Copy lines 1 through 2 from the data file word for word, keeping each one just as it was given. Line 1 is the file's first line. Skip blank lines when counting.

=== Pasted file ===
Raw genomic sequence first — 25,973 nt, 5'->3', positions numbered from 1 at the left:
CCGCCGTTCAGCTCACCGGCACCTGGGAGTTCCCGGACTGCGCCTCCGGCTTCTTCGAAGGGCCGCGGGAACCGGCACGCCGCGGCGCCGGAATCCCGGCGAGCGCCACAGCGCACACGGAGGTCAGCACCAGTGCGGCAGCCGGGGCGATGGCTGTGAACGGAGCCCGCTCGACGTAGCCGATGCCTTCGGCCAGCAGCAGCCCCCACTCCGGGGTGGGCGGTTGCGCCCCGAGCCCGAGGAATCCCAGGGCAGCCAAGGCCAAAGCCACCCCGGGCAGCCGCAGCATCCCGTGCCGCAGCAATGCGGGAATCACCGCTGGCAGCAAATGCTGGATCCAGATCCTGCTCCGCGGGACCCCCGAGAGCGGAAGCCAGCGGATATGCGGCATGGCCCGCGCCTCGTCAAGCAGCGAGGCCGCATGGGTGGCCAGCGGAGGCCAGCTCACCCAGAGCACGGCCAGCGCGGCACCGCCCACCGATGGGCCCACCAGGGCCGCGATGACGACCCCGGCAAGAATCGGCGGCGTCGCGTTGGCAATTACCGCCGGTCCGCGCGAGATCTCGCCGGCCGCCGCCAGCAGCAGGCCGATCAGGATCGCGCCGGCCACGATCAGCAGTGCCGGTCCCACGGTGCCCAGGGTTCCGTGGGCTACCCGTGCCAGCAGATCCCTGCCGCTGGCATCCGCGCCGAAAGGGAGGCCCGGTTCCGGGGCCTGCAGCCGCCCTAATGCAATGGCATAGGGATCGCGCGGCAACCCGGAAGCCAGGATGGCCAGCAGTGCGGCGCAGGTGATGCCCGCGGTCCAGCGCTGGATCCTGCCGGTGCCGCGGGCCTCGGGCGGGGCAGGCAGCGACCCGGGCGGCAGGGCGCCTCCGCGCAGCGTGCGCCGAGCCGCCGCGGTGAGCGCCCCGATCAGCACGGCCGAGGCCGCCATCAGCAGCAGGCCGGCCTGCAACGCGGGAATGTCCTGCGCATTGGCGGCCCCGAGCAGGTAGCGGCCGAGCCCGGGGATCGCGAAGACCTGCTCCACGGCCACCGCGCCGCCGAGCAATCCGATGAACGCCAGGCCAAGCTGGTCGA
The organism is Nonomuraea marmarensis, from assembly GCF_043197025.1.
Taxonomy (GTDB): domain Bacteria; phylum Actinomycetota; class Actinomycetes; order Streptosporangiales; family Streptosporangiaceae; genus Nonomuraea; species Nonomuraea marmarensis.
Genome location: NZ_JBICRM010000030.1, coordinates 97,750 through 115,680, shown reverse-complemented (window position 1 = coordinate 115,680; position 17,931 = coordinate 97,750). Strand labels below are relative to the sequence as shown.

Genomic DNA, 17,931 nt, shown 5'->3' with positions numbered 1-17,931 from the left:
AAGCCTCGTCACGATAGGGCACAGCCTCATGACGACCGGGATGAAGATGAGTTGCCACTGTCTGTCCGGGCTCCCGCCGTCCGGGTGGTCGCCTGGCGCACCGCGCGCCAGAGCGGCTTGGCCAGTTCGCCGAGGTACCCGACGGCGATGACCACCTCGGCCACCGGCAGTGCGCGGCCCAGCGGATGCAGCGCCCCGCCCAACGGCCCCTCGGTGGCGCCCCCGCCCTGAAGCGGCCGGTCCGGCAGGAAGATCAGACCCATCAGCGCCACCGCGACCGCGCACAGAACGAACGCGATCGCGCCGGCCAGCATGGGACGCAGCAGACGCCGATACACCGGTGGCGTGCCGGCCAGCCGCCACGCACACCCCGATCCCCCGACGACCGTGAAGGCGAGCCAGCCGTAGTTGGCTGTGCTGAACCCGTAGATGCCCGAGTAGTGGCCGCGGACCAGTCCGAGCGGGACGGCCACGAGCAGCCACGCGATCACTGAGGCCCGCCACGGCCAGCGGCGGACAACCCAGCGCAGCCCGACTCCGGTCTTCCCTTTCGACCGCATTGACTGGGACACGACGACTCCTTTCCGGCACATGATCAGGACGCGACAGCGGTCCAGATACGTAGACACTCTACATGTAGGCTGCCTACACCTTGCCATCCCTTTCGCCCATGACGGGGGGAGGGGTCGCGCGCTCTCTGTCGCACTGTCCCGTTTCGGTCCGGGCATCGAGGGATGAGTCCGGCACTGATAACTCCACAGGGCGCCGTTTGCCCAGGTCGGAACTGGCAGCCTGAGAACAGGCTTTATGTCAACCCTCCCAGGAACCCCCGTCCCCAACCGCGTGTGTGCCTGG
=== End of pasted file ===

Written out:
Raw genomic sequence first — 25,973 nt, 5'->3', positions numbered from 1 at the left:
CCGCCGTTCAGCTCACCGGCACCTGGGAGTTCCCGGACTGCGCCTCCGGCTTCTTCGAAGGGCCGCGGGAACCGGCACGCCGCGGCGCCGGAATCCCGGCGAGCGCCACAGCGCACACGGAGGTCAGCACCAGTGCGGCAGCCGGGGCGATGGCTGTGAACGGAGCCCGCTCGACGTAGCCGATGCCTTCGGCCAGCAGCAGCCCCCACTCCGGGGTGGGCGGTTGCGCCCCGAGCCCGAGGAATCCCAGGGCAGCCAAGGCCAAAGCCACCCCGGGCAGCCGCAGCATCCCGTGCCGCAGCAATGCGGGAATCACCGCTGGCAGCAAATGCTGGATCCAGATCCTGCTCCGCGGGACCCCCGAGAGCGGAAGCCAGCGGATATGCGGCATGGCCCGCGCCTCGTCAAGCAGCGAGGCCGCATGGGTGGCCAGCGGAGGCCAGCTCACCCAGAGCACGGCCAGCGCGGCACCGCCCACCGATGGGCCCACCAGGGCCGCGATGACGACCCCGGCAAGAATCGGCGGCGTCGCGTTGGCAATTACCGCCGGTCCGCGCGAGATCTCGCCGGCCGCCGCCAGCAGCAGGCCGATCAGGATCGCGCCGGCCACGATCAGCAGTGCCGGTCCCACGGTGCCCAGGGTTCCGTGGGCTACCCGTGCCAGCAGATCCCTGCCGCTGGCATCCGCGCCGAAAGGGAGGCCCGGTTCCGGGGCCTGCAGCCGCCCTAATGCAATGGCATAGGGATCGCGCGGCAACCCGGAAGCCAGGATGGCCAGCAGTGCGGCGCAGGTGATGCCCGCGGTCCAGCGCTGGATCCTGCCGGTGCCGCGGGCCTCGGGCGGGGCAGGCAGCGACCCGGGCGGCAGGGCGCCTCCGCGCAGCGTGCGCCGAGCCGCCGCGGTGAGCGCCCCGATCAGCACGGCCGAGGCCGCCATCAGCAGCAGGCCGGCCTGCAACGCGGGAATGTCCTGCGCATTGGCGGCCCCGAGCAGGTAGCGGCCGAGCCCGGGGATCGCGAAGACCTGCTCCACGGCCACCGCGCCGCCGAGCAATCCGATGAACGCCAGGCCAAGCTGGTCGA